Introducing Certification for Intraoperative Frontal EEG Interpretation for Pharmacologic Decision-making


Working Group Co-Chairs: Shobana Rajan, MD and Paul Garcia, MD, PhD

The brain is the target end-organ of our anesthetic drugs, and scalp EEG is the most convenient, non-invasive way to monitor the frontal cortex during surgery. During sleep, coma, and general anesthesia, predictable changes in signaling among brain networks are observed in this critical area, which is also important for working memory and executive functioning during wakeful behaviors. Certification in EEG interpretation is important as it standardizes and legitimizes the use of these technologies in clinical care. While caring for anesthetized patients, physician anesthesiologists must continuously adjust their pharmacologic treatment plan in response to subtle physiologic changes, and the EEG can aid in the subtle determinations of specific etiologies of common intraoperative scenarios: including plans for analgesia, treatment of hemodynamic fluctuations, and abnormal emergence/recovery.

Although intraoperative EEG monitoring technology has been available for several decades, its adoption as an ASA standard-required monitor has lagged. Most available devices recommend titration of anesthetic dose to a specified range of an EEG-based index derived through proprietary quantitative analysis of recent EEG information. Controversy surrounds the value of reducing the EEG information into a single number, the accuracy of this number in certain clinical situations (e.g., advanced age), and the utility of non-specific recommendations for adjustment of anesthetic dose. All FDA-approved devices are required to make the time-series EEG information accessible to the end user for assessment of the potential contribution of noise/artifact due to muscle activity, electrical interference, or movement. Unfortunately, few anesthesiologists are fully trained in interpreting the EEG time-series signals, and currently, no formal certification process exists. Several improvements in clinical outcomes have been attributed to the use of these devices, although in some studies, over-reliance on automatically interpreted EEG information has led to mixed results. Despite these challenges, recently published clinical guidelines and official recommendations support the use of these devices, and research continues to show promise for making anesthesia safer for patients with vulnerable brains through advanced knowledge of neurophysiology. It is imperative that SNACC/ICPNT use this opportunity to take the lead in this space, as it might be predicted that the future of brain function monitoring could be a standard for some or all general anesthetics.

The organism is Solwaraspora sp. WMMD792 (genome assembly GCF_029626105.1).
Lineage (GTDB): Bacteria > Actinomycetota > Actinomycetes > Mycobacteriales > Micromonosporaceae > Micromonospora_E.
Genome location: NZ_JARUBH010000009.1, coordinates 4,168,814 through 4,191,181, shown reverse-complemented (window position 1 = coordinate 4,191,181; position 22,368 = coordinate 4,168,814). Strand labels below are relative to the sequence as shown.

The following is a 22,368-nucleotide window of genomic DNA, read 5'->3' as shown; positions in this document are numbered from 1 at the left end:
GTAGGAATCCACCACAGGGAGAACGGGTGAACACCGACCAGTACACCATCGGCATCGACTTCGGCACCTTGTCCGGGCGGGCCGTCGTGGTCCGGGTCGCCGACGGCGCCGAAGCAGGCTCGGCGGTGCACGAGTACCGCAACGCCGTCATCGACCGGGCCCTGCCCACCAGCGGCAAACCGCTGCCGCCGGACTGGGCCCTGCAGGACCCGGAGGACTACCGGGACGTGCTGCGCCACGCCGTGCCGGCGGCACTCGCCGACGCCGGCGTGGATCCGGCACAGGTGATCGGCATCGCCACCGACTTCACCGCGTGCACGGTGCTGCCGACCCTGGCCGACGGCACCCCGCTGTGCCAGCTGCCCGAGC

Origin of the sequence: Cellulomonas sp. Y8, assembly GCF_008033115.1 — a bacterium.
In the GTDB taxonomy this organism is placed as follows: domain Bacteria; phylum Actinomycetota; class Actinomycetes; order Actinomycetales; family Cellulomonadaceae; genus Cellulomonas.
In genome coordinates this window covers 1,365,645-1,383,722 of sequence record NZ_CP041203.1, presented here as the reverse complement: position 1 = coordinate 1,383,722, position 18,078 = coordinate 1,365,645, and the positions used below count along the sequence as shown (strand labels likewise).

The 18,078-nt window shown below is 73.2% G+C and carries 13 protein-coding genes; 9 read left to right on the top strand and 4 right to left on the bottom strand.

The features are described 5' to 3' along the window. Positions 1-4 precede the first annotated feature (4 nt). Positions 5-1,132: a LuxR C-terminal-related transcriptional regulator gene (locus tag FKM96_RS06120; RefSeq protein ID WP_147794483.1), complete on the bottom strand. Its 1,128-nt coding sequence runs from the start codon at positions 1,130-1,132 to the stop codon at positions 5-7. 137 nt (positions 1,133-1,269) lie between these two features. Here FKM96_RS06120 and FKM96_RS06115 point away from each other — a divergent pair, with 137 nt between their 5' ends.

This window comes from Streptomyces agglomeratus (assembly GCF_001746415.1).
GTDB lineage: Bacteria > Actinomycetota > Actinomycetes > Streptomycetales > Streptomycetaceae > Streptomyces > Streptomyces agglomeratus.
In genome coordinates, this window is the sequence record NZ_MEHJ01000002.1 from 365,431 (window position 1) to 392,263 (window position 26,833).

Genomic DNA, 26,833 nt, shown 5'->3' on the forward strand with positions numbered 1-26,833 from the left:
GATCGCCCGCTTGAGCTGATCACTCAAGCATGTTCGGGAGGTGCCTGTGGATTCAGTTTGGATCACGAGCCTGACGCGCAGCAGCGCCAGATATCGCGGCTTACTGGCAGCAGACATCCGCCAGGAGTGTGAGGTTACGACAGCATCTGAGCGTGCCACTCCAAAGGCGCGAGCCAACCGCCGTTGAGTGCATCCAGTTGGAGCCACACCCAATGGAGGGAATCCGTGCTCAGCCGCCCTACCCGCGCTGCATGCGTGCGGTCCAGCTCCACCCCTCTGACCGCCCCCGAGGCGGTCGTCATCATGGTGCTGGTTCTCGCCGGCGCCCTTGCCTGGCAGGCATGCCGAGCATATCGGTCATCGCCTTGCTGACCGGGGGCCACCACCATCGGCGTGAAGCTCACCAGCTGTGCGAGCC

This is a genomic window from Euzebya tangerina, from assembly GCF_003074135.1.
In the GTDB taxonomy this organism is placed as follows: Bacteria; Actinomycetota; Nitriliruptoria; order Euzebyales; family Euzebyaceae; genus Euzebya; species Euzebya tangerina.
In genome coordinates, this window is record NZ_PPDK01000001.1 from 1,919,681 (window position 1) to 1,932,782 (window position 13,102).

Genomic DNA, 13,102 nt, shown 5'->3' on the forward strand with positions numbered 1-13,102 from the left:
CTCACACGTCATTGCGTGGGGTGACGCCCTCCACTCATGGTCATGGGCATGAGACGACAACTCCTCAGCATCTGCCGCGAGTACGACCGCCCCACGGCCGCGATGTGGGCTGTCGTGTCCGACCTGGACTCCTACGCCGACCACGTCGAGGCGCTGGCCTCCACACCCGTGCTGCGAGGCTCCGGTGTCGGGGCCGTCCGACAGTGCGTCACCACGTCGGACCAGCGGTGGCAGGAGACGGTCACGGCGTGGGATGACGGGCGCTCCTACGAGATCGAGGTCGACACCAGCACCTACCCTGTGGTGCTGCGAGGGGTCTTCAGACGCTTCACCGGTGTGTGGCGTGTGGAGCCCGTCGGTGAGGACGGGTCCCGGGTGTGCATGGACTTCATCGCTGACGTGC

Given this forecast, our motivation is to not only educate neuroanesthesiologists on the utility of EEG information for neurosurgical cases but also to establish educational standards for the intraoperative interpretation of frontal EEG for all interested anesthesiologists in every type of anesthetic situation. As a secondary effect, we expect that this will promote a common lexicon among interested clinicians and researchers. As demonstrated by the establishment of basic and advanced life support training (BLS/ACLS) as well as that of basic and advanced transesophageal (TEE) training, the establishment of these certifications can lead to changes in standard clinical practice, hospital protocols, definitive diagnostic criteria, as well as improvements in billing/coding/reimbursements. It is possible that people who are not SNACC members will want to learn this information and obtain certification. We have preliminarily outlined the educational content as well as the administrative components, including the certification/recertification process.